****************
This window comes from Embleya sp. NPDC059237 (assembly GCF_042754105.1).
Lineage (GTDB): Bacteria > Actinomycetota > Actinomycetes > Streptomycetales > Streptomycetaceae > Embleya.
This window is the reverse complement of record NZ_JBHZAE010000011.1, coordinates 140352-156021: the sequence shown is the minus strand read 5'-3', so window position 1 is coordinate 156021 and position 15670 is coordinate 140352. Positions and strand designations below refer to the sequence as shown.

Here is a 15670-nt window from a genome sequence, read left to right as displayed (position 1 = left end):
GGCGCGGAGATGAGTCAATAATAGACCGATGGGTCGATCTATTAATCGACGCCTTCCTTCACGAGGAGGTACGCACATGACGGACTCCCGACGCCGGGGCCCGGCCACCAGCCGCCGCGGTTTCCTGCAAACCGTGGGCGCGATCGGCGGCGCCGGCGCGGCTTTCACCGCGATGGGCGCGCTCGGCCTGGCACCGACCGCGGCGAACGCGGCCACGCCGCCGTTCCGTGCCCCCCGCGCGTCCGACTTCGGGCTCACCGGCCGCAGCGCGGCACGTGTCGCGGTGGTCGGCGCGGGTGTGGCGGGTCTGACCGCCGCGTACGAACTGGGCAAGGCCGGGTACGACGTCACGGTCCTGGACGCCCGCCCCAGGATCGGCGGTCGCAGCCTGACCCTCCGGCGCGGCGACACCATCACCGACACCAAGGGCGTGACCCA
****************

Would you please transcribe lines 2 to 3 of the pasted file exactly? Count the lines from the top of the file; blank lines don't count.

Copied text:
Lineage (GTDB): Bacteria > Actinomycetota > Actinomycetes > Streptomycetales > Streptomycetaceae > Embleya.
This window is the reverse complement of record NZ_JBHZAE010000011.1, coordinates 140352-156021: the sequence shown is the minus strand read 5'-3', so window position 1 is coordinate 156021 and position 15670 is coordinate 140352. Positions and strand designations below refer to the sequence as shown.